Today’s expedition update, which comes to you from scientist-in-charge Dr. Michael Hirshfield, contains some good news about the Alabama Alps:
Sunday, September 12
After making several transects of the Alabama Alps today and comparing Oceana’s observations with those from previous scientific investigations, we believe to have a fairly good snapshot of the area.
Based on what we saw from the ROV footage and CTD scans, there are no obvious signs that this area was harmed by the recent Deepwater Horizon oil spill. Here’s Oceana conducting a CTD scan:
In only a few short hours, we saw a diverse and abundant underwater community, teeming with life. This section of “The Pinnacles” was covered by a wide variety of invertebrates, including a number of species of corals and sponges. Everywhere the ROV looked, black cup coral, sea whips, crinoids and gorgonians were in view.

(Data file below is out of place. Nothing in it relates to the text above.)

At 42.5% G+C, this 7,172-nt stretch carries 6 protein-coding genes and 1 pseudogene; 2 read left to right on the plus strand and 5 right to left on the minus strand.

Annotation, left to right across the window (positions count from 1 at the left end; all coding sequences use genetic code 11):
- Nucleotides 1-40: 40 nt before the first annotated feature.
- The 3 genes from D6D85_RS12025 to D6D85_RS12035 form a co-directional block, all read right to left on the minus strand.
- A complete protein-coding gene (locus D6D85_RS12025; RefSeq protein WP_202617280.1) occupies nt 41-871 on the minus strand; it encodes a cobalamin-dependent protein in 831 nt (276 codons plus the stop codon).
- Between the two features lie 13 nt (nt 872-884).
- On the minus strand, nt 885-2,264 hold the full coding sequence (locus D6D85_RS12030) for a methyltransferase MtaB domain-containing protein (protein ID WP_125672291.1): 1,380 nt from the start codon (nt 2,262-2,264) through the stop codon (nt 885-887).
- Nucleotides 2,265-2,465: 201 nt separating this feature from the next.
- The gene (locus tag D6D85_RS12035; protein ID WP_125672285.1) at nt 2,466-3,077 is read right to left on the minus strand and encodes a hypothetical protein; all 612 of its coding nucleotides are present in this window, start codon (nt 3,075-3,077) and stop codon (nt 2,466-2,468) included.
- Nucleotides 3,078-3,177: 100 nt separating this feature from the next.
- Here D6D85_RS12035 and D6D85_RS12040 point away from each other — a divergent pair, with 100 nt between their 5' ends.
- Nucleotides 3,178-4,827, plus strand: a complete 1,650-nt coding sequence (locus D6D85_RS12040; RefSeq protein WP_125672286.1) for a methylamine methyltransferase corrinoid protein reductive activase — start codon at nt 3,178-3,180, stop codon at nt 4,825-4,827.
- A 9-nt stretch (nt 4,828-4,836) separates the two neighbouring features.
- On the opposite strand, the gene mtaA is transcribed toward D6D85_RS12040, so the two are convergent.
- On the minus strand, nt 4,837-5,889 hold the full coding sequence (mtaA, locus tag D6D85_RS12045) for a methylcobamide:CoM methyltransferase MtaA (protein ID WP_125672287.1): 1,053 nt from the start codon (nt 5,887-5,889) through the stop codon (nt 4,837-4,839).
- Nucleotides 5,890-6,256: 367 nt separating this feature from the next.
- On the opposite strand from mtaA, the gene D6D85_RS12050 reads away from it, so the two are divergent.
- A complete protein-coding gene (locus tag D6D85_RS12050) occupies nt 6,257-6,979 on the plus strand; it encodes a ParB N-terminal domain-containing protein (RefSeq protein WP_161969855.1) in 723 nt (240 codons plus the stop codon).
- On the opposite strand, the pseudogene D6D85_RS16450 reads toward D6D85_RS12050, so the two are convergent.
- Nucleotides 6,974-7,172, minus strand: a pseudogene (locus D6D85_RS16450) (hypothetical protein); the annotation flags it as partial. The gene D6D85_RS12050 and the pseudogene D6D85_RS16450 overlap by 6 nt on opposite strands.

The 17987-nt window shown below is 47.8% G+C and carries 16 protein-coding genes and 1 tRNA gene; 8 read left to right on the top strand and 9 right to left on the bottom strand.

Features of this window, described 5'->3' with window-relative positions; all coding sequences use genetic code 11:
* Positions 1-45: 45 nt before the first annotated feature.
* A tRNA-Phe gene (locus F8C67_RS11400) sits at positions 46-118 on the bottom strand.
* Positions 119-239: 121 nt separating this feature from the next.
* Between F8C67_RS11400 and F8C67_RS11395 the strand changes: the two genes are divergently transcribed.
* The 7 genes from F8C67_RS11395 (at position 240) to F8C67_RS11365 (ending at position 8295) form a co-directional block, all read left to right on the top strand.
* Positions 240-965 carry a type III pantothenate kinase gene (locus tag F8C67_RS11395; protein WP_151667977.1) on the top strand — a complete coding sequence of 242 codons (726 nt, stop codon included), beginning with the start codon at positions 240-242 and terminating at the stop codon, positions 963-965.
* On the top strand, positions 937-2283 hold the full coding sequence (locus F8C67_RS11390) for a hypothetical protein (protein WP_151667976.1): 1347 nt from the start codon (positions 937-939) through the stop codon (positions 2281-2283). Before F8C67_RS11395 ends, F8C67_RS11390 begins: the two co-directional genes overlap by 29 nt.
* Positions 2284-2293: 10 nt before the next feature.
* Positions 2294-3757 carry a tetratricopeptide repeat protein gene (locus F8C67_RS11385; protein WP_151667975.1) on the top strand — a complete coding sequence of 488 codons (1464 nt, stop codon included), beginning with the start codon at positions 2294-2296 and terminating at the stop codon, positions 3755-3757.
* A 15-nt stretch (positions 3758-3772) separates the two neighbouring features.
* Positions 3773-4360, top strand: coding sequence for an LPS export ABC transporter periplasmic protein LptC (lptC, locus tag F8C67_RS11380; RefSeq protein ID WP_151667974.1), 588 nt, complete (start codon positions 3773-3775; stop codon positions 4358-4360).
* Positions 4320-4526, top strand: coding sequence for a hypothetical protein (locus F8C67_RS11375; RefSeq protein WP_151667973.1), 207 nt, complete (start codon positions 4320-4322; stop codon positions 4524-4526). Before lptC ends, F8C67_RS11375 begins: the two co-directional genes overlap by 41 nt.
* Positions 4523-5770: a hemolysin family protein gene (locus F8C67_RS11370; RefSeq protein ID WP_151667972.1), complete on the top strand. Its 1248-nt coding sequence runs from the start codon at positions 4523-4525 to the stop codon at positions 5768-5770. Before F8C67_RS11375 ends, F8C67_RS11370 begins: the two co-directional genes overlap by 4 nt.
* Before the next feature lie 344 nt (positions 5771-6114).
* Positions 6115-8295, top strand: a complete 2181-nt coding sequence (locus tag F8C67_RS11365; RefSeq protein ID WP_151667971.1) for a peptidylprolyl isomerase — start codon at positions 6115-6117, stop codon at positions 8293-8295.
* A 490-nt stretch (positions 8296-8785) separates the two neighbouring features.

We also spotted a moray eel and scorpionfish as well as amberjacks, bigeye, butterfly fish, angelfish, starfish, basket stars, and arrow and hermit crabs. This is certainly an area worthy of protection.
Tomorrow, Oceana will explore an even deeper site on the edge of DeSoto Canyon, only 25 miles from the Deepwater Horizon drilling disaster. This is especially important given the continued reports that oil is being found on the seafloor in this area.
Psst — we have almost 160,000 signatures on our petition to stop offshore drilling. Have you signed yet? Also, shout-out to Nautica, whose support makes our use of the ROV possible. Thanks!